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U.S. Political Standoff Hangs Over IMF, World Bank Meetings


This is MORNING EDITION from NPR News. Good morning. I'm David Greene.


And I'm Steve Inskeep. Let's get some perspective on the federal budget standoff.

The world's richest nation is days away from a self-inflictive wound - having trouble paying its bills.

CHRIS ARNOLD, BYLINE: Republicans have said they can't raise the federal debt ceiling unless they win some concessions from President Obama. But GOP lawmakers have struggled to agree on what exactly they want - while the president and Democrats in Congress have said they won't negotiate until the debt limit is raised.

GREENE: At the same time, a partial government shutdown continues. Now, over the weekend, Senate leaders were talking about possible solutions.

INSKEEP: In a moment we'll ask if this crisis is really so different from the past. First, we'll ask what world financial leaders are thinking. They held the annual meetings of the International Monetary Fund and the World Bank - which means they gathered in a placed with plenty to see, the dysfunctional national capital known as Washington.

NPR's Chris Arnold reports.

ARNOLD: The IMF and World Bank event is a pretty amazing gathering. The most powerful economic policymakers from scores of countries all over the world come together with the goal of making the entire planet more prosperous and healthy. That's always a tall order. But this year there's a U.S.-manufactured cloud hanging over things, as Treasury Secretary Jack Lew told Congress the other day.

SECRETARY JACK LEW: I met with finance ministers from Africa and finance ministers from Latin America, and it's challenging when they look at you and they ask what's going on in Washington. It makes them nervous about their economies.

ARNOLD: That's because if investors get worried about the U.S., that ripples through the entire global financial system.

ANGEL GURRIA: Because it's the largest economy in the world, it's the largest trading nation in the world, the largest source of investment flows in the world, etcetera, but also because we're concerned about the overall governance of the United States.

ARNOLD: That's Angel Gurria of Mexico. He represents 34 countries around the world as the secretary general of the OECD. That's the Organization for Economic Cooperation and Development.

He says the U.S. needs to not just delay this debt ceiling standoff by six weeks or six months, it needs to resolve it completely. And the world is wondering, if we can't even do that, how can the U.S. make much tougher decisions to put itself on sound financial footing longer term?

GURRIA: All these things have to be negotiated, and with such polarization, things are complicated, but hopefully reason will prevail.

ARNOLD: There are lots of business people at these meetings too. There are executives from companies that print money, for example. They actually like inflation because that means they get to print more money. There are South American Investment bankers. And I bumped into Obi Ugochukwu, who is the founder of a website for investors in Nigeria.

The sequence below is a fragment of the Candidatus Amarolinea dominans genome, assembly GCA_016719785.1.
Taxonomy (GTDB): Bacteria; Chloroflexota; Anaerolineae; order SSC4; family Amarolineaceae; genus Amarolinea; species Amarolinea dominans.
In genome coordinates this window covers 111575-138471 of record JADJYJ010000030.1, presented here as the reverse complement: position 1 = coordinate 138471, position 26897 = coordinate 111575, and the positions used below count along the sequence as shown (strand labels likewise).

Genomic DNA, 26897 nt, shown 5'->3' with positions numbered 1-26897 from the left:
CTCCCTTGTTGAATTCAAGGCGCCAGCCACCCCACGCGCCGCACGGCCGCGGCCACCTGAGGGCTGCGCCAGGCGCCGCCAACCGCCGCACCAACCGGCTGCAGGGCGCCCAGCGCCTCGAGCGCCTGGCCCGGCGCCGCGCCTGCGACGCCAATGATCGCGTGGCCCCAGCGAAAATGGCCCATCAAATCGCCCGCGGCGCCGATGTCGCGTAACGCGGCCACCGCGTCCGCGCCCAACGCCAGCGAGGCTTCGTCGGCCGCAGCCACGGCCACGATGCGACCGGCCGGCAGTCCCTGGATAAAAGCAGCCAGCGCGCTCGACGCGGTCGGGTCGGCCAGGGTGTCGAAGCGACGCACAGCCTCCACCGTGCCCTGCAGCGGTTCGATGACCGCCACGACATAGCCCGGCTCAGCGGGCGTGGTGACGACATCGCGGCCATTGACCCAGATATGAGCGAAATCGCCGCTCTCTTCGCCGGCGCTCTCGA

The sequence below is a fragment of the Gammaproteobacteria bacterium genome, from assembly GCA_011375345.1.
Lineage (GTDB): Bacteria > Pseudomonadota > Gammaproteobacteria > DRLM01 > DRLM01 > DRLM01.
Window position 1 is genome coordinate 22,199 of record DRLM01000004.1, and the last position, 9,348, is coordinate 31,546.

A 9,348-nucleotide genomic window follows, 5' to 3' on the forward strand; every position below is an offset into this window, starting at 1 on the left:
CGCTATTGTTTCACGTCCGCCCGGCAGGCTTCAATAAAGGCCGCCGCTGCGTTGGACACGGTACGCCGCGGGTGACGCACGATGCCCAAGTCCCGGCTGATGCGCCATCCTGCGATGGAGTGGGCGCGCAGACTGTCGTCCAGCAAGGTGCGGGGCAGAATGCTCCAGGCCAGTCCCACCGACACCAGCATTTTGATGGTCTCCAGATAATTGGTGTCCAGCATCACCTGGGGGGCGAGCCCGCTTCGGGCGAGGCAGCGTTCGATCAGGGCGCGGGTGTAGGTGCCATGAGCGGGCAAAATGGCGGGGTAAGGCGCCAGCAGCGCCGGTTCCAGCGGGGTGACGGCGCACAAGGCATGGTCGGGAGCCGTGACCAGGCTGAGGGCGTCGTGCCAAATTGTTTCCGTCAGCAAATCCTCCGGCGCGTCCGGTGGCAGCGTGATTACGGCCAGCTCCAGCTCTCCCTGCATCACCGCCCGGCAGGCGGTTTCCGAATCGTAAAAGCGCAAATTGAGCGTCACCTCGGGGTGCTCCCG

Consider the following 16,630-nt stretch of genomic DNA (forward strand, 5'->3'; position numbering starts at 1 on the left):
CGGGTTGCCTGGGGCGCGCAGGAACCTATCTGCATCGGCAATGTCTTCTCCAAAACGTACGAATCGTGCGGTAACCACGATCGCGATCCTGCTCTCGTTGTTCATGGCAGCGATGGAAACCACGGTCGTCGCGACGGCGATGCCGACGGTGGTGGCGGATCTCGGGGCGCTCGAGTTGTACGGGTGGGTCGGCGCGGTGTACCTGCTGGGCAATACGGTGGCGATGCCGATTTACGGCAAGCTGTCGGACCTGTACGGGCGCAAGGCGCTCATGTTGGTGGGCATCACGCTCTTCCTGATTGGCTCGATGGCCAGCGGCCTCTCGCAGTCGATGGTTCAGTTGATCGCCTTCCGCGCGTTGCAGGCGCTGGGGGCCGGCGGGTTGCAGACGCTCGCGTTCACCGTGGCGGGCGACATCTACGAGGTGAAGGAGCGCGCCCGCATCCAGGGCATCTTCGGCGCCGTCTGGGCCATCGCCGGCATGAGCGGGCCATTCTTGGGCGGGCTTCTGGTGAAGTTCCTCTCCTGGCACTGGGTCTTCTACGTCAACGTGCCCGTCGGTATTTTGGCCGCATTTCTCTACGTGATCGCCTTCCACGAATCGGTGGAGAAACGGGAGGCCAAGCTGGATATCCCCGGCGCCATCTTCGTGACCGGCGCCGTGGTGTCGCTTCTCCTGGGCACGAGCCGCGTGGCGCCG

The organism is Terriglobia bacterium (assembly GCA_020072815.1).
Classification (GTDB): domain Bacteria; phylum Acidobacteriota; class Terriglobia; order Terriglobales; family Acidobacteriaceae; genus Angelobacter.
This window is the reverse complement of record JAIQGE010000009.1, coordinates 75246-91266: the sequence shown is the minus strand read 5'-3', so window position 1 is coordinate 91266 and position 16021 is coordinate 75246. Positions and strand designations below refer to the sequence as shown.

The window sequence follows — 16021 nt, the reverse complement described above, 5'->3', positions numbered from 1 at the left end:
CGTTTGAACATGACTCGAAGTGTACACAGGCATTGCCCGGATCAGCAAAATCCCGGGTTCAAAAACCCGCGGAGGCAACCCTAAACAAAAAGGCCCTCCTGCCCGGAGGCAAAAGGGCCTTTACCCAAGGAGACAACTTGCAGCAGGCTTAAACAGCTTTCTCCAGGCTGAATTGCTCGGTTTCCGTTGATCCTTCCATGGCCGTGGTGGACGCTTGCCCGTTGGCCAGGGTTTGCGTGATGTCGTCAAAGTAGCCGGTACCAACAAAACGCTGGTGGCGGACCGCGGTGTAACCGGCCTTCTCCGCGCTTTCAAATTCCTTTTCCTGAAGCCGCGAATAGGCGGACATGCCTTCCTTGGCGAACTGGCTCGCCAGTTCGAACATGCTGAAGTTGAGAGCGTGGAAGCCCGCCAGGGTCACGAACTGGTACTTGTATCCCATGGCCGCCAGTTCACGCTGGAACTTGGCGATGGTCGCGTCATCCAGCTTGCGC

OBI UGOCHUKWU: We have a data platform called BroadStreetLagos.com, which is like the Yahoo Finance for Nigeria.

ARNOLD: Ugochukwu says Nigeria's economy suffered after the financial crisis five years ago. But in the past year, Nigerian stocks had been coming back. The country's banks were getting on more solid footing. Things were looking up. But more recently, he says, foreign investors are pulling money out of the market. He thinks that was first due to concern that the U.S. Federal Reserve might put the brakes on stimulus - but he says more recently it's been because of this latest standoff in Washington.

UGOCHUKWU: With the debt ceiling in the U.S. and the impasse between the Republicans and the Democrats, I think psychologically is effecting investor participation in the market.

ARNOLD: So you mean even all the way in Nigeria, in the Nigerian stock market with Nigerian companies...


ARNOLD: ...what's happening here in Washington is affecting things?

UGOCHUKWU: Yes. Ten, 15 years ago you wouldn't have seen that.

ARNOLD: When investors get nervous about the stability of the U.S. and whether it might default, that makes everybody more risk-averse. So they're less eager to invest money in Nigeria and lots of other developing countries. So delegates here say that there are just so many ways in which shaking people's confidence in the U.S. economy gets felt abroad.

That said, many here also think, though, that the U.S. will manage to get past this debt ceiling showdown. IMF managing director Christine Lagarde.

CHRISTINE LAGARDE: Because we have faith in human beings and in their sagacity in view of the potential risks that would result from the materialization of this accident. So we do have faith and I hope we won't be let down.

ARNOLD: Looking down the road past the debt ceiling crisis, some other big issues talked about here: figuring out when central banks should start to taper down their stimulus efforts, and creating a banking union across Europe to help stabilize European economies.

Chris Arnold, NPR News, Washington. Transcript provided by NPR, Copyright NPR.

NPR correspondent Chris Arnold is based in Boston. His reports are heard regularly on NPR's award-winning newsmagazines Morning Edition, All Things Considered, and Weekend Edition. He joined NPR in 1996 and was based in San Francisco before moving to Boston in 2001.
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